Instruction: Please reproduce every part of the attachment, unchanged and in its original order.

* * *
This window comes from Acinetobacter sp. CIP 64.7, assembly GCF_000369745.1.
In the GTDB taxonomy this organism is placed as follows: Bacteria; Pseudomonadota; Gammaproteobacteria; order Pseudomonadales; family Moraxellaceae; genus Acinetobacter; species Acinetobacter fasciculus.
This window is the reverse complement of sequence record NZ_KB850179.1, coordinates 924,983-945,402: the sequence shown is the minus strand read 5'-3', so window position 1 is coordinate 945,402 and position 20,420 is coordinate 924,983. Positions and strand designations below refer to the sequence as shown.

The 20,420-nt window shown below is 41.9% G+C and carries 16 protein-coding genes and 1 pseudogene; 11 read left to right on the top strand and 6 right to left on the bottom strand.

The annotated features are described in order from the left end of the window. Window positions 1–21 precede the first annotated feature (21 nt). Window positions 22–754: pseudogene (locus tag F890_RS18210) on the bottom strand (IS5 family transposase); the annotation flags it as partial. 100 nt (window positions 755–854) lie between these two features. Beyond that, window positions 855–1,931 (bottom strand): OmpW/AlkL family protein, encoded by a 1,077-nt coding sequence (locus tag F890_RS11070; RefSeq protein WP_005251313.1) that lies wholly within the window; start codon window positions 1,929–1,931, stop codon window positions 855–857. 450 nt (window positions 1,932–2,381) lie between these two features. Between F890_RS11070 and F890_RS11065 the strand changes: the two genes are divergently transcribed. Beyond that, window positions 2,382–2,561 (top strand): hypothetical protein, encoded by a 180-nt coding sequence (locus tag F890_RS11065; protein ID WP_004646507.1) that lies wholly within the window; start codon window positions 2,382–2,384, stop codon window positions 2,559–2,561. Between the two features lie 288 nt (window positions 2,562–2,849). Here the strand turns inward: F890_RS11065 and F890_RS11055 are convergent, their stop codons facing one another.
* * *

This window comes from Acinetobacter sp. CIP 64.7, assembly GCF_000369745.1.
In the GTDB taxonomy this organism is placed as follows: Bacteria; Pseudomonadota; Gammaproteobacteria; order Pseudomonadales; family Moraxellaceae; genus Acinetobacter; species Acinetobacter fasciculus.
This window is the reverse complement of sequence record NZ_KB850179.1, coordinates 924,983-945,402: the sequence shown is the minus strand read 5'-3', so window position 1 is coordinate 945,402 and position 20,420 is coordinate 924,983. Positions and strand designations below refer to the sequence as shown.

The 20,420-nt window shown below is 41.9% G+C and carries 16 protein-coding genes and 1 pseudogene; 11 read left to right on the top strand and 6 right to left on the bottom strand.

The annotated features are described in order from the left end of the window. Window positions 1–21 precede the first annotated feature (21 nt). Window positions 22–754: pseudogene (locus tag F890_RS18210) on the bottom strand (IS5 family transposase); the annotation flags it as partial. 100 nt (window positions 755–854) lie between these two features. Beyond that, window positions 855–1,931 (bottom strand): OmpW/AlkL family protein, encoded by a 1,077-nt coding sequence (locus tag F890_RS11070; RefSeq protein WP_005251313.1) that lies wholly within the window; start codon window positions 1,929–1,931, stop codon window positions 855–857. 450 nt (window positions 1,932–2,381) lie between these two features. Between F890_RS11070 and F890_RS11065 the strand changes: the two genes are divergently transcribed. Beyond that, window positions 2,382–2,561 (top strand): hypothetical protein, encoded by a 180-nt coding sequence (locus tag F890_RS11065; protein ID WP_004646507.1) that lies wholly within the window; start codon window positions 2,382–2,384, stop codon window positions 2,559–2,561. Between the two features lie 288 nt (window positions 2,562–2,849). Here the strand turns inward: F890_RS11065 and F890_RS11055 are convergent, their stop codons facing one another.